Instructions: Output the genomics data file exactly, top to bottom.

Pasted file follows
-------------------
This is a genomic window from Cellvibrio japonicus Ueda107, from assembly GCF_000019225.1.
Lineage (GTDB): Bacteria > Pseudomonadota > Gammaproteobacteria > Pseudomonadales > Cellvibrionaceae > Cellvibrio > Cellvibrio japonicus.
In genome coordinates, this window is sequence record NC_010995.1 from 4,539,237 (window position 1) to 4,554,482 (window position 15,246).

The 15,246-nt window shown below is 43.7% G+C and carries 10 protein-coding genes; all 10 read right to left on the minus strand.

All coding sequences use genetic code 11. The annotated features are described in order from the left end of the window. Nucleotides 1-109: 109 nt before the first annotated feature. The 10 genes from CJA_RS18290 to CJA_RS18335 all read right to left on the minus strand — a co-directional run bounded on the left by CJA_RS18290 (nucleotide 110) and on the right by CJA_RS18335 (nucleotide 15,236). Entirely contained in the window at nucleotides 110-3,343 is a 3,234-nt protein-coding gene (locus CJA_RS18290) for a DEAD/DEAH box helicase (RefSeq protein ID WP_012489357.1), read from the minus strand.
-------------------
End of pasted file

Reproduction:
This is a genomic window from Cellvibrio japonicus Ueda107, from assembly GCF_000019225.1.
Lineage (GTDB): Bacteria > Pseudomonadota > Gammaproteobacteria > Pseudomonadales > Cellvibrionaceae > Cellvibrio > Cellvibrio japonicus.
In genome coordinates, this window is sequence record NC_010995.1 from 4,539,237 (window position 1) to 4,554,482 (window position 15,246).

The 15,246-nt window shown below is 43.7% G+C and carries 10 protein-coding genes; all 10 read right to left on the minus strand.

All coding sequences use genetic code 11. The annotated features are described in order from the left end of the window. Nucleotides 1-109: 109 nt before the first annotated feature. The 10 genes from CJA_RS18290 to CJA_RS18335 all read right to left on the minus strand — a co-directional run bounded on the left by CJA_RS18290 (nucleotide 110) and on the right by CJA_RS18335 (nucleotide 15,236). Entirely contained in the window at nucleotides 110-3,343 is a 3,234-nt protein-coding gene (locus CJA_RS18290) for a DEAD/DEAH box helicase (RefSeq protein ID WP_012489357.1), read from the minus strand.